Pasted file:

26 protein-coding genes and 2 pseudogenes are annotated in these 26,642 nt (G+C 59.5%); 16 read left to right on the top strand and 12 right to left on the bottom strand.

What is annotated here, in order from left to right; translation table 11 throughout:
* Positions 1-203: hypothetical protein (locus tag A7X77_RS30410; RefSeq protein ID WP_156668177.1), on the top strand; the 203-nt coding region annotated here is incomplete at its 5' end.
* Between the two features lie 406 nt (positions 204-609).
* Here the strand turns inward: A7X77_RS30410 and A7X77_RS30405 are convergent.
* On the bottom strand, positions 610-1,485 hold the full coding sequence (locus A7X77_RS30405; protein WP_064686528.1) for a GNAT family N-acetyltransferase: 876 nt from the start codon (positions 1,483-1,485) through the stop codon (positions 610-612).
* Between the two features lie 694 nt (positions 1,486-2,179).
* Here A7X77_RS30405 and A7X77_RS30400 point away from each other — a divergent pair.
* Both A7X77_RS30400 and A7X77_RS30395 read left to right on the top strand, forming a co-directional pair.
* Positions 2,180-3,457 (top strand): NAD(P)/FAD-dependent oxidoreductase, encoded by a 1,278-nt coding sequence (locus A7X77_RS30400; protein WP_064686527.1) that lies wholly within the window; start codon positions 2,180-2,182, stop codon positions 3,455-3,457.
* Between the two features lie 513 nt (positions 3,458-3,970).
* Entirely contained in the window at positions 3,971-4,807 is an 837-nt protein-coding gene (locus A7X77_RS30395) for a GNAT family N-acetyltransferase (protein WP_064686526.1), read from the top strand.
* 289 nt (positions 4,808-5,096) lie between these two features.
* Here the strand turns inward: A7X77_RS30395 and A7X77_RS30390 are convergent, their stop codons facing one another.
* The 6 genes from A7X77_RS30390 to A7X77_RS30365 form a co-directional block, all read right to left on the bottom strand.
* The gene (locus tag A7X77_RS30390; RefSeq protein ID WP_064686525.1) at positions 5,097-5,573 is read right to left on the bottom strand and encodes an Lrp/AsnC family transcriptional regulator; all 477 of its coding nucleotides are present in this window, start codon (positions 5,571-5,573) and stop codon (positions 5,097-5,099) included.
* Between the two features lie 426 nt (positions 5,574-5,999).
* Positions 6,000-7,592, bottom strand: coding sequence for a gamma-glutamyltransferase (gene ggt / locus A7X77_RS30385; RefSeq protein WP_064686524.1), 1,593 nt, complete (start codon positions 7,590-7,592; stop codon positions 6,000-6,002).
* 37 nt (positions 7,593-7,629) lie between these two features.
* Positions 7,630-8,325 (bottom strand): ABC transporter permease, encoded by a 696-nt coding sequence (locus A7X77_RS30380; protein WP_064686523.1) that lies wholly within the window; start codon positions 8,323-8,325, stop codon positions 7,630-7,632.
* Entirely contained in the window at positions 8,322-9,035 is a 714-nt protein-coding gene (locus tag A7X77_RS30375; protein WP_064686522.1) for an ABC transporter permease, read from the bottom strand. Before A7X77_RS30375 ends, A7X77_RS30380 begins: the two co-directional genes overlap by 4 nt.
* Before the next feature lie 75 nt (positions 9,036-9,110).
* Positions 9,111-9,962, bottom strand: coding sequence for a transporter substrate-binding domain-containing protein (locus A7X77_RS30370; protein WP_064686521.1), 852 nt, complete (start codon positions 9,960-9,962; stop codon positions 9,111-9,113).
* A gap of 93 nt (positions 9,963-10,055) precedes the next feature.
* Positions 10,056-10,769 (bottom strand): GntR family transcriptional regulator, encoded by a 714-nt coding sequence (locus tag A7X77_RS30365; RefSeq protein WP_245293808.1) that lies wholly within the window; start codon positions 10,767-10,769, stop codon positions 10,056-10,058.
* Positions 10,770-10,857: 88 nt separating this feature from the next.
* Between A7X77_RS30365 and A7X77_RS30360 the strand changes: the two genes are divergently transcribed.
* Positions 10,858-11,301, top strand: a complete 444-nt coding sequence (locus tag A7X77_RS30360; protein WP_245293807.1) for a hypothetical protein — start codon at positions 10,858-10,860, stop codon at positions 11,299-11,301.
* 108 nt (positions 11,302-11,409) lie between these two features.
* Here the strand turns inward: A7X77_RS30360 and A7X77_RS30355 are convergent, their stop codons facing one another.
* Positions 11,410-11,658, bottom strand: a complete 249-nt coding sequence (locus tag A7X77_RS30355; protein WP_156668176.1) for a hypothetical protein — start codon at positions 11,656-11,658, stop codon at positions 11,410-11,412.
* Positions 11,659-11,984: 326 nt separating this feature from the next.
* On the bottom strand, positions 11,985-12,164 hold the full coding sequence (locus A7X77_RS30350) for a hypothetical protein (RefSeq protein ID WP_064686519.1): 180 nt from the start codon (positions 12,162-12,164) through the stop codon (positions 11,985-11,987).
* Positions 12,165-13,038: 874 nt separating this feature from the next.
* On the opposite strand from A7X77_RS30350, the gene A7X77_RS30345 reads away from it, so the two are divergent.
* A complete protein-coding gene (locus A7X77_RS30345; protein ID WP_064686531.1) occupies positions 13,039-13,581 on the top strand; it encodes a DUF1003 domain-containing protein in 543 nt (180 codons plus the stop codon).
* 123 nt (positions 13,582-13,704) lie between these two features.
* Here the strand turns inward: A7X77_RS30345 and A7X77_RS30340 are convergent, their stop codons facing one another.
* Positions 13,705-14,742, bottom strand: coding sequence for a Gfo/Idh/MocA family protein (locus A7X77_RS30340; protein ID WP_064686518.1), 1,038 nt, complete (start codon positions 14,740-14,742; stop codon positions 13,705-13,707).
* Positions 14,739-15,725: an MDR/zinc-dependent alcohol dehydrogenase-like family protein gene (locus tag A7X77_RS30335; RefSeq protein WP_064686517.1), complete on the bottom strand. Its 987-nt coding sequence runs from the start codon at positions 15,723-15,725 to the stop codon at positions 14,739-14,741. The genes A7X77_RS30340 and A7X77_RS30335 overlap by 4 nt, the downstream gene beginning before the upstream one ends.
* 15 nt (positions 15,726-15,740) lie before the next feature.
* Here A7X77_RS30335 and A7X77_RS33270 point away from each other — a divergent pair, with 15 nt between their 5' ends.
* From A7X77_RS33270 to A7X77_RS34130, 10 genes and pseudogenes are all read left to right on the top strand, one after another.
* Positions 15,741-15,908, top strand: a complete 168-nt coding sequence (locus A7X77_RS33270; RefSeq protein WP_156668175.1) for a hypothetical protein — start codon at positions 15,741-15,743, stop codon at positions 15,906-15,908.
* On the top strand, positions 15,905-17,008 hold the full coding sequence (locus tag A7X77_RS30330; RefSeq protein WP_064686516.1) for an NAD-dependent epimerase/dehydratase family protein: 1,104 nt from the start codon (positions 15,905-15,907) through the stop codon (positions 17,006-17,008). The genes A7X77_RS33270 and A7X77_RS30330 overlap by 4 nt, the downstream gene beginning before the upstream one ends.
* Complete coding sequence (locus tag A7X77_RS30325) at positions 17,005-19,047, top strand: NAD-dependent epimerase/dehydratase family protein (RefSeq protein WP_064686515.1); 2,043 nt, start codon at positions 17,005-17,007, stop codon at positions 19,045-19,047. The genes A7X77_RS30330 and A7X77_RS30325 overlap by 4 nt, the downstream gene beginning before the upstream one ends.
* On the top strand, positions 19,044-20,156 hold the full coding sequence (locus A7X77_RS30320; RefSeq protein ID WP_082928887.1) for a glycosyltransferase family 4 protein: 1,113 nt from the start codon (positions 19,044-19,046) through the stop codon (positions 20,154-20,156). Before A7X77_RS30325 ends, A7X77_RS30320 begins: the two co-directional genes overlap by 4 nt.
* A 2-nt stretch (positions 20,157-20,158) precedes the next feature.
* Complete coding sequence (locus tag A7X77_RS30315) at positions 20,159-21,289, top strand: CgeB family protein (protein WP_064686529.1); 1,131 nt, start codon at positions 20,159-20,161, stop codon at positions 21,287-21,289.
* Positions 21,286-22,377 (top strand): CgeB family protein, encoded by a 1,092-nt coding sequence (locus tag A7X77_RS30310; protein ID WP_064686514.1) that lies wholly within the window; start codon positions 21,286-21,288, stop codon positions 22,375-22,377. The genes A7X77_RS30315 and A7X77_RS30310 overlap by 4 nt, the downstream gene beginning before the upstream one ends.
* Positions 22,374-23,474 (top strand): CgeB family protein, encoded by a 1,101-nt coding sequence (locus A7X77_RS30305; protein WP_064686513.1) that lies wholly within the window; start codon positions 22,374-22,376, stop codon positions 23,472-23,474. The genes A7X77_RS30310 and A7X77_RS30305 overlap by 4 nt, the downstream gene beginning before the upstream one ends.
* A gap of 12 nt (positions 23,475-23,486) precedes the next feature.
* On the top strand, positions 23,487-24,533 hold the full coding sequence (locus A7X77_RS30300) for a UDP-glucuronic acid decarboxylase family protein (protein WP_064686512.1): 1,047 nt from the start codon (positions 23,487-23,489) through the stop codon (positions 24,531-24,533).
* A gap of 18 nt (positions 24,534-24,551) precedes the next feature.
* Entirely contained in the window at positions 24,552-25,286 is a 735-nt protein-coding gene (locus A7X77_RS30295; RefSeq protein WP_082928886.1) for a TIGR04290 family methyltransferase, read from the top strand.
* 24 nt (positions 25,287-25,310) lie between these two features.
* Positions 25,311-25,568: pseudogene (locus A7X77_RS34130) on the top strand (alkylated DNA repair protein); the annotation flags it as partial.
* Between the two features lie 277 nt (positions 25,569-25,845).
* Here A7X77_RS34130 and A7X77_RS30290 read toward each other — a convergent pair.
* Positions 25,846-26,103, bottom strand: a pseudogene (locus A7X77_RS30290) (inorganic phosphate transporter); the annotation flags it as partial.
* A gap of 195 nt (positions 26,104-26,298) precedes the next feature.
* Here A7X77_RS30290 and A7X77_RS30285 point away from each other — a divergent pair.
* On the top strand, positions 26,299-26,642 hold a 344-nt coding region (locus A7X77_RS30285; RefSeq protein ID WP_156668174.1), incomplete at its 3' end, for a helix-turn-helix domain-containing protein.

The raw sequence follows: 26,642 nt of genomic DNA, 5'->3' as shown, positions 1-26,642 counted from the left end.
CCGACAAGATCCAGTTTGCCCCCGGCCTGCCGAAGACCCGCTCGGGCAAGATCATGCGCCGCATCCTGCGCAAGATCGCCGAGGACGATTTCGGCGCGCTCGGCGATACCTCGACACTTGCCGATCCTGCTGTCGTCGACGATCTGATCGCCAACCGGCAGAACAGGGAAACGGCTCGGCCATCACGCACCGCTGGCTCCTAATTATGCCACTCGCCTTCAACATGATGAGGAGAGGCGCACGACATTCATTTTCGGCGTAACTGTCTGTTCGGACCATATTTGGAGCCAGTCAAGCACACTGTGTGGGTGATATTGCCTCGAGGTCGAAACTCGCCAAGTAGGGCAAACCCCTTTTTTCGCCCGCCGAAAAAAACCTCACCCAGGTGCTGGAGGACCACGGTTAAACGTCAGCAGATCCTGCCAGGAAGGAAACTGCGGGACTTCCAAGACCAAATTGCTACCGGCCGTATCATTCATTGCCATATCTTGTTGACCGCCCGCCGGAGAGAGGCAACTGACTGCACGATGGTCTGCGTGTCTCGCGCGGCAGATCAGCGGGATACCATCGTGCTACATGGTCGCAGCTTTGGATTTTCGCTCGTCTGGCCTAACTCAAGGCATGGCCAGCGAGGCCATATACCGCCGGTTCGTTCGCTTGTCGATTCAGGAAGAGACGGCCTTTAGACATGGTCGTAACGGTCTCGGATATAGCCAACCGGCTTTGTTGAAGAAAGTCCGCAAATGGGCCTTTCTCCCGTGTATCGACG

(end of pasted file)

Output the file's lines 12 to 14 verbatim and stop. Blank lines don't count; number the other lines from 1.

* Entirely contained in the window at positions 3,971-4,807 is an 837-nt protein-coding gene (locus A7X77_RS30395) for a GNAT family N-acetyltransferase (protein WP_064686526.1), read from the top strand.
* 289 nt (positions 4,808-5,096) lie between these two features.
* Here the strand turns inward: A7X77_RS30395 and A7X77_RS30390 are convergent, their stop codons facing one another.